This tutorial will point you to some of the important features of Events Manager to get you up and running quickly, easily and with the ability to change your events to suit the look of your site.
Let’s begin firstly by installing events manager, if you haven’t done so already. Usually everything should go without a hitch, but in case you do run into any issues, there’s a few places where you should go to for help:
- Make sure you’re on the latest versions of WordPress and Events Manager (and Pro). This may have already been fixed.
- View our Troubleshooting page for common issues. These are regularly updated with recently known issues.
- Visit the WordPress support forums as others may be experiencing the same issues as you. Pro users can also use our member forums which are monitored regularly on a daily basis.
Setting up Events Manager
Once installed and activated, you’ll notice a new “Events” menu item within your WordPress admin area. This contains all the pages concerning your events. The first page you want to visit is Settings, which has all the options for changing the way Events Manager works and looks.
STEP 1 : Set Up Pages and Lists
By default, Events Manager will create various pages on your site and overrides the page content with event, location and category lists, as well as a page for previous bookings. EM should automatically create three pages with this structure:
- Events – Contains a list of upcoming events and a search form.
- Categories – Contains a list of event categories.
- Locations – Displays the list of locations on your site.
- My Bookings – Displays a user’s booking history and cancellation options.
These pages can be reassigned or disabled from the Pages tab in the Events > Settings page in your admin area.
If you don’t see an Events page, verify that there is one in your Pages menu, that the right page is selected in your settings page.
If you do not want pages, you can also allow WordPress to create default archive pages for both Events and Locations, much like posts. You will have the option to enable archives if you select [No Events Page] or [No Locations Page], as well as ordering options.
You will notice that for single pages and lists you have an option to override with formats. This means that your settings within the Formats/Templates tab will override the default content output by a custom post type – see Displaying Events further down for more information. By default Events Manager will override with formats to provide more information about events.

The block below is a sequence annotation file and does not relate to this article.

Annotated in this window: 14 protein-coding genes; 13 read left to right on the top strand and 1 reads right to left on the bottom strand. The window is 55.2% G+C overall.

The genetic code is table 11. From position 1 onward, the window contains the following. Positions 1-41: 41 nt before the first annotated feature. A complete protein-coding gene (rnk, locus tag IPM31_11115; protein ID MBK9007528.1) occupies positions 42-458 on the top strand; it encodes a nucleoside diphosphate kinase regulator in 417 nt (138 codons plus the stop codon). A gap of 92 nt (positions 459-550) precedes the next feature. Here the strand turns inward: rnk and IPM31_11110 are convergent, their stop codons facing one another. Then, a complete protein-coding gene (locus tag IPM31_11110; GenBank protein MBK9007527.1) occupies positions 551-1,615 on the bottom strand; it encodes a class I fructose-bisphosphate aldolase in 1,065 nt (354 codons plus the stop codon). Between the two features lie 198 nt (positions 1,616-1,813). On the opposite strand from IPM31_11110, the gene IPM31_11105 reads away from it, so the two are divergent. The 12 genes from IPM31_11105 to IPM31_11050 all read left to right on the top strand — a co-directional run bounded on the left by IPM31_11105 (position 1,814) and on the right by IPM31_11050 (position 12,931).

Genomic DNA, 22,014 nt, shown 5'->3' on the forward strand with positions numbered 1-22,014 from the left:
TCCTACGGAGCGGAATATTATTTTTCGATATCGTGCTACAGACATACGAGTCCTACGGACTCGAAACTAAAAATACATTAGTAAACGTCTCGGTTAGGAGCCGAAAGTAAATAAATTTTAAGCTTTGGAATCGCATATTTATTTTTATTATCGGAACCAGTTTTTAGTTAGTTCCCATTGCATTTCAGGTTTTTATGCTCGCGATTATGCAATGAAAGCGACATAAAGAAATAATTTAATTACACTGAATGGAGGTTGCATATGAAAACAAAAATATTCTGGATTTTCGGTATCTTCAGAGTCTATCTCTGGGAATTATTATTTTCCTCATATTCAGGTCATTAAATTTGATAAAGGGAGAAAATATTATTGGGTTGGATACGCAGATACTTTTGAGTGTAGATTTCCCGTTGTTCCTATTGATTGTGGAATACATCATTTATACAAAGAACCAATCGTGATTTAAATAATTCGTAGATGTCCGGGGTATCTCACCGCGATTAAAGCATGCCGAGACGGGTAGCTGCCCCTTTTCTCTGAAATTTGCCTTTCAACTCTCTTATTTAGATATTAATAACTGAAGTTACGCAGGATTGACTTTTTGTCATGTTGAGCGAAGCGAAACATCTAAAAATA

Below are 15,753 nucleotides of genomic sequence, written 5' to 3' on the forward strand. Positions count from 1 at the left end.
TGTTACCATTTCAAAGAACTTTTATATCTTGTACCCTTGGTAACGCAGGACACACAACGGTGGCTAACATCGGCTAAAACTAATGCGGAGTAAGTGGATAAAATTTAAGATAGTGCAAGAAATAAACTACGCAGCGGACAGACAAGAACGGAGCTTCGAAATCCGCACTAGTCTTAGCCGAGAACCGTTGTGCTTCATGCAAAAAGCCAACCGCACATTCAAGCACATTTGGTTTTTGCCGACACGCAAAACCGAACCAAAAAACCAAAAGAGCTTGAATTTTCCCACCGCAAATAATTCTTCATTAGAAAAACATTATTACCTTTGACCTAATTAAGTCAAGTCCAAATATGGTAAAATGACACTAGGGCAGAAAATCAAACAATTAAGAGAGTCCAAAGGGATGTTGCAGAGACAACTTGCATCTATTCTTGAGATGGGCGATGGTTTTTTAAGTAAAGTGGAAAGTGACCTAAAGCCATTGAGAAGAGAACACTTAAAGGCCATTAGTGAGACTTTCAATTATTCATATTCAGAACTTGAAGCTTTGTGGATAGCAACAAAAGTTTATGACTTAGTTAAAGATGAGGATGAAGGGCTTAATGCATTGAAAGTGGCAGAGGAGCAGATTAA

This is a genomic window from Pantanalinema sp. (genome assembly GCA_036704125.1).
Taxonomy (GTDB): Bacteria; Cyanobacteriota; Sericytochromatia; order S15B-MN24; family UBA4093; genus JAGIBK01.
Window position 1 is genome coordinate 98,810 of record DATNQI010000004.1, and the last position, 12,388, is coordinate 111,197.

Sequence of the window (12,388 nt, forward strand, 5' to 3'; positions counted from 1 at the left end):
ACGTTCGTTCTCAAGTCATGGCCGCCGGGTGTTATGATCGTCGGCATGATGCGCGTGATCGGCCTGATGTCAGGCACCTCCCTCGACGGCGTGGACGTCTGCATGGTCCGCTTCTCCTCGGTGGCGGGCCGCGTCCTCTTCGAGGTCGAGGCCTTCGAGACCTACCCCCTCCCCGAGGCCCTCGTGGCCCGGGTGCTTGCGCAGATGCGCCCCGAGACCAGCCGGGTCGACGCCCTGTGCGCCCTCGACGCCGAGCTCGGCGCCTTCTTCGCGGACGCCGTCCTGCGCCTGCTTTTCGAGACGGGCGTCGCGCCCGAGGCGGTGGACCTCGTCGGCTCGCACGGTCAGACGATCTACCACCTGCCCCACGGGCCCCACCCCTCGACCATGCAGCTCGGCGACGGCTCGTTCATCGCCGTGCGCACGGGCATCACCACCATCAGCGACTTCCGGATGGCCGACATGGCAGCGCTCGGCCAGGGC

Using Pages or Posts?
Since locations and events are custom post types, you can modify the templates used for each type. WordPress assigns custom post types the post template, when often a normal page template would suit it better. If you would like Events Manager to override your default template and treat events like a normal WordPress page, select ‘Page’ in these cases. Should you wish, you could also create a single-event.php or single-location.php file in your theme and override this feature completely with PHP.
Other Important Settings
Events Manager is set up to pretty much run from get go with no initial setup. However, there may be times where installations didn’t go correctly or things aren’t working as expected
Creating your First Event
To create your first event, simply go to Events > Add New and start filling out the fields. Note that you may want to set up locations and categories beforehand, although you are able to enter basic location information as you enter events too, or select a previously used location.
With recurring events, the start date represents the first instance (or the first date a recurrence can start on, depending on recurrence setting) a recurrence can occur, and the end date is the last day an event can occur. So, if you had a weekly recurring event with start and end dates of a month, you would have four events during the selected month.
To enable bookings in your event, provided bookings are enabled on the settings page (enabled by default) you should check the enable bookings box and edit/add appropriate tickets. If you are using bookings, you certainly want to view the Booking and Ticketing Options, Booking Email Templates and Email Settings.
You’ll notice the word “Format” in many options on the settings page. This is the word we use for snippets of html templates for how bits of information about Events Manager should be displayed.
Using placeholders, you can easily create customized formats by changing the default html and placeholders. With conditional placeholders, you can also show and hide certain information depending on whether a certain condition is true, e.g. if an event has bookings, you would want to show some more event information.
It may be that you want to show events elsewhere, such as within your posts, pages, or sidebars. This is possible with widgets and shortcode.
If you know PHP and are comfortable editing WordPress themes/plugins, there are more advanced ways of editing the looks of your events and website using template tags, template files and advanced php.
If you would like to further customize Events Manager event more on your blog or site, this is totally possible, as we use various ways to allow programmers to override EM and change the way it behaves and looks.
We recommend you check out the Advanced Usage page for a quick coder’s overview of Events Manager, but this is still work in progress, the best place to dive right in is probably our series of tutorials for creating a full add-on for events manager